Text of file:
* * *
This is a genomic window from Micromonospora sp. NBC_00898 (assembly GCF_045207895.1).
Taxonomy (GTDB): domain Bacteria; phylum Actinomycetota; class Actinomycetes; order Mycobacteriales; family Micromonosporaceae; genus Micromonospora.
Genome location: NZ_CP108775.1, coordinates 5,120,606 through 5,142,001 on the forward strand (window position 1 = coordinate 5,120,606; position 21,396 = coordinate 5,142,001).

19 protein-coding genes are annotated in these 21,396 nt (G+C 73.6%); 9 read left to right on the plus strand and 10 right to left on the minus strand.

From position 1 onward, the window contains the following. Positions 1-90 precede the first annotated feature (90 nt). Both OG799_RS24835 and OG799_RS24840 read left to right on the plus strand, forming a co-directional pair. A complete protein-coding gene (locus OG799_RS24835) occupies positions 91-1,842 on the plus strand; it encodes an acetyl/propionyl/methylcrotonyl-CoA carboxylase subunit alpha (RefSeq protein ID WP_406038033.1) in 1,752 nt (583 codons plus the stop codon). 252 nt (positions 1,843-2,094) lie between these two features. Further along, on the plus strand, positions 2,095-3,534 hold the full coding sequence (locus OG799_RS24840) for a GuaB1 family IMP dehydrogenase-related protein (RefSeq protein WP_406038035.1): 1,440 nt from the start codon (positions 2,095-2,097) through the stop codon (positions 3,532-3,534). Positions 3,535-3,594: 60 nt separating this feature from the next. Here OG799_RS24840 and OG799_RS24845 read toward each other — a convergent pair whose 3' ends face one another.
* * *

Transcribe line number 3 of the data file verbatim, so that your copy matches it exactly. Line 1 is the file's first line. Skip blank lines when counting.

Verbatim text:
Genome location: NZ_CP108775.1, coordinates 5,120,606 through 5,142,001 on the forward strand (window position 1 = coordinate 5,120,606; position 21,396 = coordinate 5,142,001).